What was Albert Einstein right or not right about?
Is it just his theory on relativity, or something else? He can be associated with many different theories, some more famous than others. So what was Einstein's legacy, exactly?
Well, he's famous for a lot of things, including the theories of special and general relativity, though he won the Nobel prize on a paper about the photoelectric effect. As for him being right or not, his theories are remarkably accurate in explaining the universe, at least at the macroscopic level.
He was right about the constancy of the speed of light to all observers.
He was right about mass being able to curve spacetime, accounting for gravity.
He was right in predicting the reason for the discrepancy in the orbital period of the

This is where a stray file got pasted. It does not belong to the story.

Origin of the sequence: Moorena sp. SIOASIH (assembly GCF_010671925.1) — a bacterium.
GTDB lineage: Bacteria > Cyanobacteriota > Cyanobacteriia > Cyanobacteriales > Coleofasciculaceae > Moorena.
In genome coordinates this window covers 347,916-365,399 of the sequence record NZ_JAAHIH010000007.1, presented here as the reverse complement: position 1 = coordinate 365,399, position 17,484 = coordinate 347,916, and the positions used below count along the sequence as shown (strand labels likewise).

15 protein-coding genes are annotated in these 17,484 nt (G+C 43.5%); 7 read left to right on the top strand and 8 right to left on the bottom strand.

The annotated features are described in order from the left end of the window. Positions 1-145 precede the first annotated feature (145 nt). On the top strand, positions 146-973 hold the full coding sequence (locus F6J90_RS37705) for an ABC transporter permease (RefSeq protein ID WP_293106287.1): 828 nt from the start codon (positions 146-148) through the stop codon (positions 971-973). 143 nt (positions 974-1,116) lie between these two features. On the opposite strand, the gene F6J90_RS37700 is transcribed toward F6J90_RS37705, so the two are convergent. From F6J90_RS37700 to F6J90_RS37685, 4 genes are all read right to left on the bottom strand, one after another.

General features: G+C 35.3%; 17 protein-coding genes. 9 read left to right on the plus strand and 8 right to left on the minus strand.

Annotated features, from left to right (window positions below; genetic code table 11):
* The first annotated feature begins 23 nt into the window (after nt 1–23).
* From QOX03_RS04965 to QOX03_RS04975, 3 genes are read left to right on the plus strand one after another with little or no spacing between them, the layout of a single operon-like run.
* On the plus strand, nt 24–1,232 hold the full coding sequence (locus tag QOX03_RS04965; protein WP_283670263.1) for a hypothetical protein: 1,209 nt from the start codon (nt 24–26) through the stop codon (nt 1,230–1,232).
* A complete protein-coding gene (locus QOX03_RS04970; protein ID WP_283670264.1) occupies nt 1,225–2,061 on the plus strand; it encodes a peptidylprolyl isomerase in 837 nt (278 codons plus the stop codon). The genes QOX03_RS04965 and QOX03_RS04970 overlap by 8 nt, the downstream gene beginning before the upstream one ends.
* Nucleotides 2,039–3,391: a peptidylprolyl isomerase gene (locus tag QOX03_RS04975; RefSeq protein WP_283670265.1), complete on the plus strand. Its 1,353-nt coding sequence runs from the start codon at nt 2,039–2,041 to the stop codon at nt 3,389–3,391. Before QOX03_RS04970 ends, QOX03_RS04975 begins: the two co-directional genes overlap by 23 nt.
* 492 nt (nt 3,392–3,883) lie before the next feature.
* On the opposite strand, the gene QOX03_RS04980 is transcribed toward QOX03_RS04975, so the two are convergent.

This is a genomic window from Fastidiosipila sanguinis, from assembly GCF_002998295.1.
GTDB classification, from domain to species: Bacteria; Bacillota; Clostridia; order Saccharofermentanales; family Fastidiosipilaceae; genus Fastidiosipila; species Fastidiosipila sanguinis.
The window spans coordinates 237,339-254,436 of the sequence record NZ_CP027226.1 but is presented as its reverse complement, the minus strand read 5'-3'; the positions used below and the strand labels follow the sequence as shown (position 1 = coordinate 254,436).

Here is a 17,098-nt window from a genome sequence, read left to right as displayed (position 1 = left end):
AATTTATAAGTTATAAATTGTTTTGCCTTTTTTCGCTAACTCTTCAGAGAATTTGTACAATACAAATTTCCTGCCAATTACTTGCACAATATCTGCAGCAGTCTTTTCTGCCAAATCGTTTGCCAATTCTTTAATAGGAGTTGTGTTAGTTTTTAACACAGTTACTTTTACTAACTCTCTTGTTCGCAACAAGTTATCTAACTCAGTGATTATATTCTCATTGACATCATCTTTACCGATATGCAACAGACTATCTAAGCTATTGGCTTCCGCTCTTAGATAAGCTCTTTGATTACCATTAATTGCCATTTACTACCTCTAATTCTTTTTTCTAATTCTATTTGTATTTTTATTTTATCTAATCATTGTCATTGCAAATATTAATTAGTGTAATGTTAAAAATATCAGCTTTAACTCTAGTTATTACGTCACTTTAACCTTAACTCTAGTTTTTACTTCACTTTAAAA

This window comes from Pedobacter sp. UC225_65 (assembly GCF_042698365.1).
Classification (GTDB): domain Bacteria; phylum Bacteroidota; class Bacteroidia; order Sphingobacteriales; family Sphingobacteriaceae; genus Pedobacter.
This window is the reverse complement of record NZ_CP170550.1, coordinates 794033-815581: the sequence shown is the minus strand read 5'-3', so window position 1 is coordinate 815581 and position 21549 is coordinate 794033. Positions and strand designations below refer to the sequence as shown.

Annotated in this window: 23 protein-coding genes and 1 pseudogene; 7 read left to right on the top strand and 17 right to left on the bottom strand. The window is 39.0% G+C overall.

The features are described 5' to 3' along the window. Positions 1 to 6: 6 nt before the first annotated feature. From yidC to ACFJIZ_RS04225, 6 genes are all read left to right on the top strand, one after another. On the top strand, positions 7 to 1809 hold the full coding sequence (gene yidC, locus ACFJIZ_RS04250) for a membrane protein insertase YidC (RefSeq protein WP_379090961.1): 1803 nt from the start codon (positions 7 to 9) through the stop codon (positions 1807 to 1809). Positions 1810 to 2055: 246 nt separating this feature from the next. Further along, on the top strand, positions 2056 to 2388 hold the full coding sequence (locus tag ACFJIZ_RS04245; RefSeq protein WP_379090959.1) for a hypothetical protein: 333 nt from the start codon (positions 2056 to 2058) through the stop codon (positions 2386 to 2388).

He was right in predicting the phenomenon of gravitational lensing.
He was right about the mechanism for the photoelectric effect.
He was right about his explanation for brownian motion.
He was right about his equivalence principle.
He was wrong about the non-locality of quantum events, calling it
'spooky action at a distance'.
He was wrong when he added his cosmological constant to his equations
of general relativity, in order to account for why space was not expanding. He
later recognized that space was expanding, and called the cosmological constant
his greatest blunder.
He was probably right to try pursuing his quest for grand unification, even though he
was unsuccessful and ridiculed later in life for his stubborness. More and more
physicists today are picking up where he left off, now that they have some promising
new theoretical tools to work with. Only time will tell for sure.